Local Government Aid
Local Government Aid (LGA) is a program that was originally created by the State of Minnesota in 1971 as a means of reducing the disparities in the quality of education, county services and city services between jurisdictions with higher taxable values and lower taxable values. LGA is credited directly into the City’s General Fund, which primarily pays for essential services like Police, Fire, and Public Works, as well as many of the City’s other core functions.
Minneapolis has been the State’s largest recipient of LGA because it is the State’s largest city and provides services to a far-greater daytime population than the number of residents who call the city home. However, it is important to note that Minneapolis is a net contributor of revenue to the State of Minnesota — that is, the City sends more money in sales, income and property taxes to the State than it gets back in return.
Following several years of uncertainty in funding from the State of Minnesota in the form of LGA, including the loss of over $70 million from 2008-2011, the State increased the amount of LGA appropriated to the City of Minneapolis from $76.1 million in 2014 to $77.4 million for 2015, with another $0.4 million added in 2016, bringing the total to $77.8 million. Of this $77.8 million, the City plans to allocate $68.4 million for its General Fund, with the remainder shared between the Park Board and the Municipal Building Commission (MBC). The table below shows the historical certified and actual LGA amounts including the reductions, as well as the certified LGA levels for 2016 based on current law.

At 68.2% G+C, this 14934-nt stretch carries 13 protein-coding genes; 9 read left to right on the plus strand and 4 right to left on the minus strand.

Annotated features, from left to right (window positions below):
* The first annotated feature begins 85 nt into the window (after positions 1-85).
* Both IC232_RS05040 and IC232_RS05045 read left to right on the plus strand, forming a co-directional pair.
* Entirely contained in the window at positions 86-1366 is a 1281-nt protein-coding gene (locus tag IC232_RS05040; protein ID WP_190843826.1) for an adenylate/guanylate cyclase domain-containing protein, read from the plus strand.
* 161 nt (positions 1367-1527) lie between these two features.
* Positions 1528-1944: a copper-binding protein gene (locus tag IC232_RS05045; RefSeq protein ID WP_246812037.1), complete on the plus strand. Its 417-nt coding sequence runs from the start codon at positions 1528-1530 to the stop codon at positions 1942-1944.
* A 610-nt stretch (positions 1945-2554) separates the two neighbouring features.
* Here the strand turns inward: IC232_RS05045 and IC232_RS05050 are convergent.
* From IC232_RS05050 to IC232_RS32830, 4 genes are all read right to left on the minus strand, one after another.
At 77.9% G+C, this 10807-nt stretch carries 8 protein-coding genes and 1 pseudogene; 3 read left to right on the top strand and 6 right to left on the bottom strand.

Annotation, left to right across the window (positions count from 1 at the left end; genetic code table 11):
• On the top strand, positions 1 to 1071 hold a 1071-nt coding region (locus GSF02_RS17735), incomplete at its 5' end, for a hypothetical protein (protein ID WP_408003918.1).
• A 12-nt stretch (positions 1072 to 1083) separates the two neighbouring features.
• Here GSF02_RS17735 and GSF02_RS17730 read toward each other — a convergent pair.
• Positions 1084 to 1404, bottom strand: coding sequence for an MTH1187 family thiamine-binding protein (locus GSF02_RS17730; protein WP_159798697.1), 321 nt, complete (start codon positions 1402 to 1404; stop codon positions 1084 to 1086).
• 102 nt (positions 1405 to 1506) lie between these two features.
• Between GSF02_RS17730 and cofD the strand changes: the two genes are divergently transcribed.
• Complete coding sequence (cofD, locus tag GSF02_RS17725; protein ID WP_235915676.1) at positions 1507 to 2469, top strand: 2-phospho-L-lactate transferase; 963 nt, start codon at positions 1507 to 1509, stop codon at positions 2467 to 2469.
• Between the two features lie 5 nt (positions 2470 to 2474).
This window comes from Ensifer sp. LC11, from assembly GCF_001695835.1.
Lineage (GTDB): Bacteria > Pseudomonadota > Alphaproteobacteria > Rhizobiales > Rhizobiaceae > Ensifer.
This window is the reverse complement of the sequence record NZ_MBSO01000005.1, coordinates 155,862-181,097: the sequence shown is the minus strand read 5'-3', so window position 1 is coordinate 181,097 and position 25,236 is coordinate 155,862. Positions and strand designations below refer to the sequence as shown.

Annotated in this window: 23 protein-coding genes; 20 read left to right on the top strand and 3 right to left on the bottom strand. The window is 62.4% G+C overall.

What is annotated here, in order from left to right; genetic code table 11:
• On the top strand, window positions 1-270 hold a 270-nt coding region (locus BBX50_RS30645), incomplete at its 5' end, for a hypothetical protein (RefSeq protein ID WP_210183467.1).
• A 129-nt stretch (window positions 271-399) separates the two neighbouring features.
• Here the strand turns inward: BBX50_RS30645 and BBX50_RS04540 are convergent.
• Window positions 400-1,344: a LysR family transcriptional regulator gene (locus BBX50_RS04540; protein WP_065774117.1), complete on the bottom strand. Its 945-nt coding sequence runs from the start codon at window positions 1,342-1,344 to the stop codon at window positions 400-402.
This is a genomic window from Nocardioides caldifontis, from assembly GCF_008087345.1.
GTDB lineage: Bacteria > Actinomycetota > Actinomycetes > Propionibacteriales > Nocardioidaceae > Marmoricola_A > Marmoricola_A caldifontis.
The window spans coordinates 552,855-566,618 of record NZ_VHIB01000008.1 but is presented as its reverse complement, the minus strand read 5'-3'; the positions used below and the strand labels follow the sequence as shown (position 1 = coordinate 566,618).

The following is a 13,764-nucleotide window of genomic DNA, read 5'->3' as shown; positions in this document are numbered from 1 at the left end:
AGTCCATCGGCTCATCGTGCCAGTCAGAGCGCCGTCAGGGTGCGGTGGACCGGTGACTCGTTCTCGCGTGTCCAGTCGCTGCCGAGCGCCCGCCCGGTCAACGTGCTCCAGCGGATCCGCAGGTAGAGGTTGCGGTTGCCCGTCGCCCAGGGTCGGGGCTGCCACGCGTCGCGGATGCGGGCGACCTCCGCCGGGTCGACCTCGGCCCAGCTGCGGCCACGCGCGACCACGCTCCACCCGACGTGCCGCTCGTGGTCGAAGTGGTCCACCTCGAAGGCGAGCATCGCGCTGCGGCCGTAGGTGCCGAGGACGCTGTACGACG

Last updated Nov 13, 2015